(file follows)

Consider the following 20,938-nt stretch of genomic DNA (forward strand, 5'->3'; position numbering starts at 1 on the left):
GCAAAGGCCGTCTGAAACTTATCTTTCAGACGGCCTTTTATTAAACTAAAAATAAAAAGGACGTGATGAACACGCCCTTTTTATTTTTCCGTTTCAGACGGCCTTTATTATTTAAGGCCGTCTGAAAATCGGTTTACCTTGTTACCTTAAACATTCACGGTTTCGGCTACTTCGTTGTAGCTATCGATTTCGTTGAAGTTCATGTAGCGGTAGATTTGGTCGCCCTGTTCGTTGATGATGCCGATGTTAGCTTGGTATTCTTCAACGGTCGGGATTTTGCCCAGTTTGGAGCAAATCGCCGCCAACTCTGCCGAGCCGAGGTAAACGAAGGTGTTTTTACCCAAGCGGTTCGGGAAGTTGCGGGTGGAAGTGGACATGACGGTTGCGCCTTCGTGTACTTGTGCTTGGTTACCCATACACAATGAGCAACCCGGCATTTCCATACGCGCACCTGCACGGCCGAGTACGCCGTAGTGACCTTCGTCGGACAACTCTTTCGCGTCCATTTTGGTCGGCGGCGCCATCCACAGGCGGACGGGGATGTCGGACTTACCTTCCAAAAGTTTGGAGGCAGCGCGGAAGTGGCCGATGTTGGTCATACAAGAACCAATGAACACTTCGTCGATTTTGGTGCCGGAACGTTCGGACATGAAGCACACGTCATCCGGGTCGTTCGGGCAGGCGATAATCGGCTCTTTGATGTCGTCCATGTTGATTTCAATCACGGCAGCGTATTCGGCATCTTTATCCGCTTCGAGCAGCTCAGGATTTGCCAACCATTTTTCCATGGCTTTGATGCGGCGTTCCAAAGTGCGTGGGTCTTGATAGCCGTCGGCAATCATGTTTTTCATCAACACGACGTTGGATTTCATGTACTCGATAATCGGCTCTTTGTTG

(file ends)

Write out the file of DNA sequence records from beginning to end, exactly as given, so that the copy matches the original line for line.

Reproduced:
Consider the following 20,938-nt stretch of genomic DNA (forward strand, 5'->3'; position numbering starts at 1 on the left):
GCAAAGGCCGTCTGAAACTTATCTTTCAGACGGCCTTTTATTAAACTAAAAATAAAAAGGACGTGATGAACACGCCCTTTTTATTTTTCCGTTTCAGACGGCCTTTATTATTTAAGGCCGTCTGAAAATCGGTTTACCTTGTTACCTTAAACATTCACGGTTTCGGCTACTTCGTTGTAGCTATCGATTTCGTTGAAGTTCATGTAGCGGTAGATTTGGTCGCCCTGTTCGTTGATGATGCCGATGTTAGCTTGGTATTCTTCAACGGTCGGGATTTTGCCCAGTTTGGAGCAAATCGCCGCCAACTCTGCCGAGCCGAGGTAAACGAAGGTGTTTTTACCCAAGCGGTTCGGGAAGTTGCGGGTGGAAGTGGACATGACGGTTGCGCCTTCGTGTACTTGTGCTTGGTTACCCATACACAATGAGCAACCCGGCATTTCCATACGCGCACCTGCACGGCCGAGTACGCCGTAGTGACCTTCGTCGGACAACTCTTTCGCGTCCATTTTGGTCGGCGGCGCCATCCACAGGCGGACGGGGATGTCGGACTTACCTTCCAAAAGTTTGGAGGCAGCGCGGAAGTGGCCGATGTTGGTCATACAAGAACCAATGAACACTTCGTCGATTTTGGTGCCGGAACGTTCGGACATGAAGCACACGTCATCCGGGTCGTTCGGGCAGGCGATAATCGGCTCTTTGATGTCGTCCATGTTGATTTCAATCACGGCAGCGTATTCGGCATCTTTATCCGCTTCGAGCAGCTCAGGATTTGCCAACCATTTTTCCATGGCTTTGATGCGGCGTTCCAAAGTGCGTGGGTCTTGATAGCCGTCGGCAATCATGTTTTTCATCAACACGACGTTGGATTTCATGTACTCGATAATCGGCTCTTTGTTG